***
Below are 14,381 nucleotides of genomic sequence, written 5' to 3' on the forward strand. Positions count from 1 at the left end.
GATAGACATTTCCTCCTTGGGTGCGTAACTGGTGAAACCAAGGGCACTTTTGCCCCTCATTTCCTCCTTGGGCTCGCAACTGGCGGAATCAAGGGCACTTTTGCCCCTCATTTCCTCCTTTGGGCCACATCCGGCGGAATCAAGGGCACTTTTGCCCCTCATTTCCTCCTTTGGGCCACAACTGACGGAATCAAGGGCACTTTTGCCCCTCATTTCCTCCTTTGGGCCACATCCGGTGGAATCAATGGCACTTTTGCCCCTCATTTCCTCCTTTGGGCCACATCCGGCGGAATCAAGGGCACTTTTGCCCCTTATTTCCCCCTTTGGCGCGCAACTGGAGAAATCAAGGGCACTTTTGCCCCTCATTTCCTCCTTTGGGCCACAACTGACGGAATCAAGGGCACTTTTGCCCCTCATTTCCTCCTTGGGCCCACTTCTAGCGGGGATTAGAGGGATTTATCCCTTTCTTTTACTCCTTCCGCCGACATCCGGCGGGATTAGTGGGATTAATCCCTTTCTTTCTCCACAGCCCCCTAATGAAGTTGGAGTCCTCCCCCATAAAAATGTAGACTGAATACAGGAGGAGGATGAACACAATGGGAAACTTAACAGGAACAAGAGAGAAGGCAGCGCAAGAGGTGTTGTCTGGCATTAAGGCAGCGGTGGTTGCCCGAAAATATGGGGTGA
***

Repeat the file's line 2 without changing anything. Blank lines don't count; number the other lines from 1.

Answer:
GATAGACATTTCCTCCTTGGGTGCGTAACTGGTGAAACCAAGGGCACTTTTGCCCCTCATTTCCTCCTTGGGCTCGCAACTGGCGGAATCAAGGGCACTTTTGCCCCTCATTTCCTCCTTTGGGCCACATCCGGCGGAATCAAGGGCACTTTTGCCCCTCATTTCCTCCTTTGGGCCACAACTGACGGAATCAAGGGCACTTTTGCCCCTCATTTCCTCCTTTGGGCCACATCCGGTGGAATCAATGGCACTTTTGCCCCTCATTTCCTCCTTTGGGCCACATCCGGCGGAATCAAGGGCACTTTTGCCCCTTATTTCCCCCTTTGGCGCGCAACTGGAGAAATCAAGGGCACTTTTGCCCCTCATTTCCTCCTTTGGGCCACAACTGACGGAATCAAGGGCACTTTTGCCCCTCATTTCCTCCTTGGGCCCACTTCTAGCGGGGATTAGAGGGATTTATCCCTTTCTTTTACTCCTTCCGCCGACATCCGGCGGGATTAGTGGGATTAATCCCTTTCTTTCTCCACAGCCCCCTAATGAAGTTGGAGTCCTCCCCCATAAAAATGTAGACTGAATACAGGAGGAGGATGAACACAATGGGAAACTTAACAGGAACAAGAGAGAAGGCAGCGCAAGAGGTGTTGTCTGGCATTAAGGCAGCGGTGGTTGCCCGAAAATATGGGGTGA